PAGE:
AS a youngster Liam Kearns would hop over the wall behind his Tralee home and spend evenings practicing his skills on Connolly Park, the Rock Street home of his beloved Austin Stack’s.
Kearns, who passed away suddenly on Sunday aged 61, followed in the footsteps of his father Ollie, who has now very sadly lost two of his sons, by playing for the Kerry minor side. Liam won an All-Ireland minor medal in 1980 when he lined out at left half-forward in a team that included future Sam Maguire winners Ambrose O’Donovan and Tom Spillane.
In midfield on the Derry side that day was Damian Barton. Barton and Kearns met again competitively 36 years’ later when Derry (managed by Barton) and Tipperary (managed by Kearns) clashed in round four of the 2016 All-Ireland football Championship.
Kearns graduated to the Kerry U21 and senior panels but he is probably best known as a tactically-astute manager whose social skills enabled him to get the best out of players at club and county level.
After Tipperary side edged out Barton’s Derry an unexpected but comprehensive win over Galway at the semi-final stage saw the Michael Quinlivan-spearheaded outfit through to the All-Ireland semi-finals - a remarkable achievement for the hurling-focussed county.
His love of Gaelic Games was nurtured during his formative years growing up in the Caherslee area of Tralee and he lined out for ‘the Stacks’ for 14 seasons, winning a Kerry county championship in 1986.
“I’ll tell you what made him a good manager,” says Tralee native Tommy Dowling of his clubman: “He was a people person. He would talk to you, he would never ignore anybody; he was a guy who you could make a friendship with in a few minutes.
“And he was a very knowledgeable fella about football, he was a football man who played the game at a very high level.”
After school Kearns joined An Garda Siochana, rising to the rank of sergeant before he retired and the GAA was always front and centre in the life of the father of two. After learning his trade at club level, Kearns’s first appointment on the inter-county scene was with Limerick and he guided the Treaty county to Munster finals in 2003 and 2004.
He succeeded Mick O’Dwyer as Laois manager, bringing the county to the 2007 Leinster final and returned to prominence almost a decade later during a remarkable stint with Tipperary.
This season Kearns took over as manager of Offaly and, with two games remaining, hopes were high that a grandstand finish could yet force the Faithful county into Division Two. Tragically his life was cut short after a sudden illness.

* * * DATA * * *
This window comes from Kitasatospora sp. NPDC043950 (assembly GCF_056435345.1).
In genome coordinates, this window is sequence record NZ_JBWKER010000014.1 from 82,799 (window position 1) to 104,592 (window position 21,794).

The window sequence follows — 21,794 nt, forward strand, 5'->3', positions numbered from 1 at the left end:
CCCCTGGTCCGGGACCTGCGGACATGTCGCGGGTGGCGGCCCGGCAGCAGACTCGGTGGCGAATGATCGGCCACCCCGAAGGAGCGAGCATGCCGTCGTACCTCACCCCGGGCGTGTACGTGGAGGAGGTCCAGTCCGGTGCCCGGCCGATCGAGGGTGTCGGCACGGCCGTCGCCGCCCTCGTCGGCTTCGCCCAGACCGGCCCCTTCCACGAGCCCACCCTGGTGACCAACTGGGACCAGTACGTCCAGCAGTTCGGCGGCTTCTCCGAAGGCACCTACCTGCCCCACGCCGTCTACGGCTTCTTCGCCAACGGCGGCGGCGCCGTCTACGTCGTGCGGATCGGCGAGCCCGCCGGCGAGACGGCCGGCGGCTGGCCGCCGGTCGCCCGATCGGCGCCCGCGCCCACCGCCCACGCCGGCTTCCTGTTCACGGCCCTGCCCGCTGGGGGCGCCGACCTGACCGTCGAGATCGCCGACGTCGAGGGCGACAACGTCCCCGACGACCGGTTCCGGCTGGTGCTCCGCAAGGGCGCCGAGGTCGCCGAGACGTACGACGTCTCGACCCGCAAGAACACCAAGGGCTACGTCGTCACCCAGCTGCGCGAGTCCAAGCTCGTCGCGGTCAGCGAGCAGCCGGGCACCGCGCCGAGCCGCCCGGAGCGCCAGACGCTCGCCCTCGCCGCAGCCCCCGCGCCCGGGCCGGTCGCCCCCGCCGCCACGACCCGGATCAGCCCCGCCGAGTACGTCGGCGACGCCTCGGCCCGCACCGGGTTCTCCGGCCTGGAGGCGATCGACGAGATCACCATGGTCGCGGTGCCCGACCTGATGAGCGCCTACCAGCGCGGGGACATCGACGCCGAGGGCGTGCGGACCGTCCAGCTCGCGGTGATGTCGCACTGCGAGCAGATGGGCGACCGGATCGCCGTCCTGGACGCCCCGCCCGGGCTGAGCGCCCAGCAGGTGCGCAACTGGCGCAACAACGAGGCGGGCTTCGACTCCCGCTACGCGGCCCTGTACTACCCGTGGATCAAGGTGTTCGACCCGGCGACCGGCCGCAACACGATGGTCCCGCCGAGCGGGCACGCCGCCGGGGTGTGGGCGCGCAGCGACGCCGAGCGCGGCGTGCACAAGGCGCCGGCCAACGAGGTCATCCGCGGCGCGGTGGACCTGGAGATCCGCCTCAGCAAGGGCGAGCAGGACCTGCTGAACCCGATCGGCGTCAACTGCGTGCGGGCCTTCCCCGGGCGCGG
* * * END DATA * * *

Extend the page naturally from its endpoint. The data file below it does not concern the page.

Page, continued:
“We are heartbroken in Tralee over it,” said Dowling.
“There’s a dark cloud after settling over the club and the whole town. We always wanted to see him doing well no matter what county he was with because he was a very nice fella. You wouldn’t meet anyone who would have said a bad word about him.
“He wasn’t a swell-headed fella, his name came up umpteen times for the Kerry job because he could get the best out of a football player and he could get the best out of any human being; he was a very honest, decent person.
“He didn’t want big publicity or flamboyancy but his record and dedication were there to be seen, he went to different counties and he was well liked wherever he went. He’ll be missed, the whole community is in shock and we are in mourning in Rock Street today at Austin Stacks.”
A statement from ‘the Stacks’ read: “Over the years Liam continued to support his beloved Austin Stacks and maintained close contact with his former club team mates attending many social functions in the club down through the years.
“We extend sincere sympathy to all Liam’s wife Angela, his daughters Rachel and Laura and his parents Eileen and Ollie, and to all his family and friends on his untimely passing.”
Michael Duignan, chairman of the Offaly County Board, had seen Kearns on Sunday morning as the Tralee native put the Faithful county’s senior panel through their paces in training.
“He was up training with us yesterday, in great form. It's just hard to believe," said Duignan.
“I'd admired him from a distance with the great job that he had done. He was with Laois, Limerick and Tipperary and done a massive job with limited resources and had some great success.
“And just from the first time I met him, he drove up to the Faithful Fields to meet me maybe last July and the minute I met him I knew he was the right man for the job.
“Straight talker, he knew his football, he was very organised and ambitious. He had retired from the Guards as sergeant in the Gardaí and he said something to me: ‘I want to get this right because this is my last job' and we didn't think it was going to end like this.”